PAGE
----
On another note as I did email back to Shane last night about me shipping him a single bass. Freight is usually cheaper with bigger shipments rather than singe pieces and that's IF it gets there in one piece. If you walk IN to my shop and pick up a bass, that's a different story.

On that note, buying a Chinese bass from a well known brand locally, trying it out, inspecting it before you buy and having a dealer there to service you considering this is like a 'big delicate baby' is the way to go. The bigger they are, the harder they fall. Big wood moves more than small wood so seeing a bass 'ready to go' rather than what's behind door #1 is much less risk in making a purchase of a bass. Even if it means you do not buy from me! .. That's just the truth in the matter and no way around it. For beginner basses, Christopher instruments are fairly well respected along with Eastman (here) and Shen. The Stentor I think is a UK brand name Asian Import and don't know what grade of instrument it is so I can't comment. I have played in a section with a high end Christopher 5-string Busetto model and it was beautiful with sound to match. It was on the same level as any high end Shen looking from the outside.

So, I would go for the Christopher by name and have it fully set-up by the dealer/Shop in your area. A no brainer if the price is fair in your parts. You can email shops in the states also for the same model bass set-up and then shipped and then compare as well. The shop you are in had it shipped to them most likely from China. From USA, it would be getting shipped the 2nd time. These come in first as Ocean freight in a container. Buying one bass, you get airfreight, a whole different cost structure. I hope this helps, good luck.

One last note is that if Upton had a dealer there (and they do sell to dealers), then you could compare before you buy and not take the risk yourself on a single shipped bass that you had paid for in advance, blind, with your fingers crossed hoping it gets there the way you expected and in one piece after shipping. Email Upton and see if they have a dealer there. If not, I suggest you buy what you and your teacher (you don't have a teacher yet??) can try and evaluate together.
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  #75  
Old 05-27-2011, 04:23 PM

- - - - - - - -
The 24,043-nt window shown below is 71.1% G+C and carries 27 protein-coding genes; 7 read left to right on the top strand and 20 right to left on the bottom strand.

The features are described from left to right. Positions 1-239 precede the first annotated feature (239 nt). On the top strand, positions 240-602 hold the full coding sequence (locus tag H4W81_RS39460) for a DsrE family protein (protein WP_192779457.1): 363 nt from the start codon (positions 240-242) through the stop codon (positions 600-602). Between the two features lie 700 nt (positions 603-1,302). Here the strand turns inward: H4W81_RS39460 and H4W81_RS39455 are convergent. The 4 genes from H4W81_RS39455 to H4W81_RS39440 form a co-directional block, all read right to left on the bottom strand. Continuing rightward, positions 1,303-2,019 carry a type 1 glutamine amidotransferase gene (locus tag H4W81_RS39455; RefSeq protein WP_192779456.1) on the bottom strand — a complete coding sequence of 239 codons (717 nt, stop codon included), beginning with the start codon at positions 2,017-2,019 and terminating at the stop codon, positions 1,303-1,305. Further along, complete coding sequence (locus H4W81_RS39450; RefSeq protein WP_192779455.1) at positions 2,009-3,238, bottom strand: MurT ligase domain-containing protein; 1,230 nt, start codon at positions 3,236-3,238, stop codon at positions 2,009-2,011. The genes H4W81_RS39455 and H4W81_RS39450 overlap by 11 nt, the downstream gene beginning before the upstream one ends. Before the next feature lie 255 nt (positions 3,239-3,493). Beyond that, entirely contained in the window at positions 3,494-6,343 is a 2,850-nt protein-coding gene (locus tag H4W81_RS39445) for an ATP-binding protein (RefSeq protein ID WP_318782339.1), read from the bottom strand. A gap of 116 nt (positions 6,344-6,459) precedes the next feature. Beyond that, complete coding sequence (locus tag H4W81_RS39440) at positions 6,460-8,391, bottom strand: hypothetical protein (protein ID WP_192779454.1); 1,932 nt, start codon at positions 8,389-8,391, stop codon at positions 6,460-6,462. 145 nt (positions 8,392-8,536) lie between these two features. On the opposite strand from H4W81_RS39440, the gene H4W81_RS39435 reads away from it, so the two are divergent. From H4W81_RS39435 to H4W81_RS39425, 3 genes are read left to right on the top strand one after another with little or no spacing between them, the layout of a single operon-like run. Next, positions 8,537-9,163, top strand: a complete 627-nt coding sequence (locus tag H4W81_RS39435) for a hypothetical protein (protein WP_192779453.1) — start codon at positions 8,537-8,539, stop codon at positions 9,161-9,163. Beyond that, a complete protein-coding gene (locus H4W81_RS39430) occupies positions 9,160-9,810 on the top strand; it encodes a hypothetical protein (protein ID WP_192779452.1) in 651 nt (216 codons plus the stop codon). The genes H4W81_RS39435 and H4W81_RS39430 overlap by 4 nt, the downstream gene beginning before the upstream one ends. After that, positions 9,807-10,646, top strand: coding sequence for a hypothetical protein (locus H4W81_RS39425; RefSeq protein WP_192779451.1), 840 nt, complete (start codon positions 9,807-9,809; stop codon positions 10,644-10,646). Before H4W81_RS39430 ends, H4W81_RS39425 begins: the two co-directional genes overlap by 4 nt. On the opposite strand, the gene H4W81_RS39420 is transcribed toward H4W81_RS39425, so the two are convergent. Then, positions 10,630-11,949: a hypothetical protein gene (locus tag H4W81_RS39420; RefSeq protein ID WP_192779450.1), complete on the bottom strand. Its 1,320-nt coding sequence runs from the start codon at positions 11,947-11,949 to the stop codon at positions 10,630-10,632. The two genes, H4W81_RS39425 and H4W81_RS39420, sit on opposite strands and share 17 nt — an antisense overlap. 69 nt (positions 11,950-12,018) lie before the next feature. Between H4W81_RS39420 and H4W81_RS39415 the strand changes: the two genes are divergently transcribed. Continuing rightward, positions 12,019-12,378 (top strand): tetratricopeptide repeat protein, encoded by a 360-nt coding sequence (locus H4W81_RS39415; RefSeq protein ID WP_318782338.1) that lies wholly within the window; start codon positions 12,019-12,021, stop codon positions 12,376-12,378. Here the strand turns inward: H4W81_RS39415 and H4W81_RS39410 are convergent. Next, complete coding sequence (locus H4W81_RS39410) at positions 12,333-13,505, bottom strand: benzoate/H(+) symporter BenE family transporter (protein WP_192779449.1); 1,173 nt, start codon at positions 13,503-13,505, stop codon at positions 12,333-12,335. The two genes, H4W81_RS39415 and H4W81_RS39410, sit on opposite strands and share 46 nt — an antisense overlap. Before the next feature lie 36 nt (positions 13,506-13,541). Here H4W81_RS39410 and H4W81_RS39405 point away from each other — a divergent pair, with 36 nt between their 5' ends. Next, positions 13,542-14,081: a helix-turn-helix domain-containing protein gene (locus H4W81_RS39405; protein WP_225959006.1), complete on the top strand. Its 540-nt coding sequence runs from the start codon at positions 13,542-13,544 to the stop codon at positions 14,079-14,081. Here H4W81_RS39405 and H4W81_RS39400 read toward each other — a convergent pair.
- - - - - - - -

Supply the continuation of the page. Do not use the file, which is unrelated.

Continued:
Shane Wilcox Shane Wilcox is offline
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Thanks for the sage advice, Ken. To address your last concern first -- I do have a teacher, and I'm going to try and get him along to try the Stentor with me. And while not ideal in terms of a trial, I am taking what I've heard and felt of Richard's Christopher as an indication of what I might expect from the 401.

I've emailed Upton twice regarding their shipping costs and have yet to receive a reply; I'm not jumping to conclusions, but this does seem rather at odds with their much vaunted reputation for customer service, and would make me a little wary of dealing with them further from such a distance.

I appreciated your fast response to my ill-placed PM (sorry about that) and your candour there and here regarding the costs and risks associated with shipping. Would that I could visit your establishment, but even then, those caveats would apply.

It may be that the Christophers are freighted here from China and set up in Auckland, but I know that the Stentors are sent from China to England for "finishing" and then here for their setup by a good local luthier. Prices here are correspondingly higher than I've seen advertised in the USA and UK, but there are advantages to living at the bottom of the world, too (right, Richard? ).

Thanks again, and I'll shift any further discussion of these basses to the "Chinese/Asian basses" forum.

Shane

Edit: 11 days later and still no response; too late now, I've bought a Christopher.

Last edited by Shane Wilcox; 06-05-2011 at 07:48 PM.
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  #76  
Old 05-27-2011, 04:48 PM
Richard Prowse Richard Prowse is offline
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Where's the Stentor? In Alistair's shop? Can I come to the trial too? I've played a few Stentors.
Ken: Malcolm, our longest serving and most respected luthier (greater Wellingrton area), talked to me personally of a Stentor that he was really impressed with (I was on his premises getting some work done on my Christopher at the time) - it belongs to the deputy principal of the NZSO (she'd bought it as a 'road bass') and he'd set it up.
Alistair (a guy who runs a local string shop in Wellington and who has been in the business for about 30 years) has imported quite a few Stentors over the last few years. He often asks me to test basses he gets in, so I've played a few Stentors.
In my opinion Christophers and Stentors are pretty comparable and it would depend on the individual bass as to which is 'better'.
Alistair did tell me that he felt the last few Chinese basses he'd brought in (I didn't see these ones and I don't know if they were Stentors or not) weren't really up to scratch and he thought they were trying to cut costs, now that their reputation had been cemented - evidently one had a plastic nut!
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  #77  
Old 05-27-2011, 05:04 PM
Shane Wilcox Shane Wilcox is offline
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Hey Richard -- I'm emailing you!
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  #78  
Old 05-27-2011, 05:12 PM
Richard Prowse Richard Prowse is offline
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And I'm waiting for it.
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  #79  
Old 05-27-2011, 05:46 PM
Richard Prowse Richard Prowse is offline
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Got it!

I'll bring my bow.